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Exemption Reinstatement FAQ’s

 
Exemption Reinstatement for nonprofit organizations is something I have been doing since 2010. In that time, I have spoken to hundreds of organization leaders who wish to have their tax-exemption reinstated, but are confused by the process. Below are some of the questions that I have been asked many times.

 

 

  • Can’t I just file the returns (990-N, 990-EZ, 990, or 990-PF) that I didn’t file and get the Exemption Reinstatement?

Answer:  No.  The only way to get the organization’s tax-exempt status reinstated after automatic revocation is to apply again with the IRS to have your organization recognized as tax-exempt.  If, for example, you try to just send in a Form 990-EZ, the IRS will reject it, since your organization is no longer tax-exempt, and Form 990-EZ is a return for a tax-exempt entity. Note: To check your organization tax exempt’s status, you can go to the Tax Exempt Organization Search tool.

  • But I paid my $20 (or $25 or $50) faithfully every year.  I have a record of those payments.  So the IRS must have made a mistake, right?

Answer:  The minute someone says that they paid something with their filing, I know that they are confusing their state’s filing requirement with the IRS’s informational return filing requirement.  I know that because there is no fee to file an informational return with the IRS.  However, most states require an annual filing with a state agency, such as a secretary of state, and many charge an annual filing fee along with that filing.  For example, Michigan requires that Michigan nonprofit corporations file an annual report and pay a $25 annual filing fee.  Very often people confuse the state and IRS filings.  So if the only reports you filed required a fee, you did not file your annual informational return with the IRS, leading to automatic revocation when you failed to file the third consecutive return.

  • We haven’t even been in existence for three years, so how can we have failed to file returns for three consecutive years?

Answer:  I have seen this happen often.  The thing that you have to understand is that the IRS starts the “clock” on your filing requirement as soon as your organization obtains a Tax ID number (also called an EIN).  As part of the process of obtaining that number, you have to provide certain information to the IRS.  That information is used to classify your organization, and to determine what return the IRS should expect from your organization.  As soon as that determination is made, your filing obligation begins.  The other thing to remember is that a partial year counts the same as a full year in calculating whether you have failed to file for three consecutive years.  For example, if you incorporated your organization on December 15, 2016 and obtained a Tax ID number that same day, then your first return would cover the period December 15, 2016 to December 31, 2016 (assuming your accounting year ends December 31).  In this scenario, if you did not file in 2017 and 2018, then your organization’s exemption would be automatically revoked on May 15, 2019—the due date of the third return you did not file.  So in this example, the tax exemption of an organization that had been in existence for only two years and six months would be revoked for failure to file informational returns for three consecutive years.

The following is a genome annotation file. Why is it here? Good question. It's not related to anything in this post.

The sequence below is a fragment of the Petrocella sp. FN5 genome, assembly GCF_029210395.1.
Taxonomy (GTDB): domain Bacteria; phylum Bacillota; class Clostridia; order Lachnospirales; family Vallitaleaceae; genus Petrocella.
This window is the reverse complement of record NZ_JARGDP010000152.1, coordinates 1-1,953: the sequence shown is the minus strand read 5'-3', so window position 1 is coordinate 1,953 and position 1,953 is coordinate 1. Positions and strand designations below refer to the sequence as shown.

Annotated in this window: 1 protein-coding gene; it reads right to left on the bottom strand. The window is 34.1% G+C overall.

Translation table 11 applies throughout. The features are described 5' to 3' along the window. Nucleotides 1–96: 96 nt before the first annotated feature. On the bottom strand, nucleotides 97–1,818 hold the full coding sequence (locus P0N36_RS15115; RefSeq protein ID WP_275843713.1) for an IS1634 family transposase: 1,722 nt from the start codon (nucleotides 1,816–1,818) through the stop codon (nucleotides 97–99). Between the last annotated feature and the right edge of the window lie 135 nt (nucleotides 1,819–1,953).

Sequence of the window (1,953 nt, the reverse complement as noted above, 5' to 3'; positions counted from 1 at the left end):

• But I just got my determination letter from the IRS saying that the organization is a 501(c)(3), and a week later, we got a letter revoking the status.  How can that be?

Answer:  The answer to this question is related to the preceding one.  Depending on when your organization obtained its Tax ID number, and when you applied for exempt status, the revocation letter might follow very quickly after the favorable determination letter.  I have even heard of cases where the organization receives the revocation letter before the determination letter!  As an example, let’s say your organization obtained its Tax ID number December 15, 2014.  It then filed Form 1023 (the application to be recognized as a 501(c)(3)) in August, 2016.  There was some back and forth between the organization’s leaders and the IRS, but on April 26, 2017 the IRS issued a favorable determination letter recognizing your organization as a tax-exempt 501(c)(3).  However, you failed to file a return for the organization’s first year of existence (the short year from December 15, 2014 – December 31, 2014).  You also failed to file in 2015 and 2016.  That being the case, the organization’s tax-exempt status would be automatically revoked on May 15, 2017, which was the due date for the third consecutive return you did not file.  In this scenario, you might receive your favorable determination letter from the IRS not long before receiving your notice of revocation.

  • The office where we had all the organization’s records was destroyed in a fire, and all the records were lost.  That is why we didn’t file.  Can I just write a letter to the IRS and explain why we didn’t file and have them reinstate the exemption?

Answer:  Even if the failure to file was due to a tragedy beyond your control, this approach will not work.  The organization’s tax-exempt status is revoked automatically on the due date of the third consecutive return that was not filed.  The IRS has no discretion to undo that revocation.  The best that you can do is to get retroactively reinstated to the date on which you lost the exemption.  In many ways, that result makes it as if the revocation never happened because there will be no “gap” in your tax-exempt status.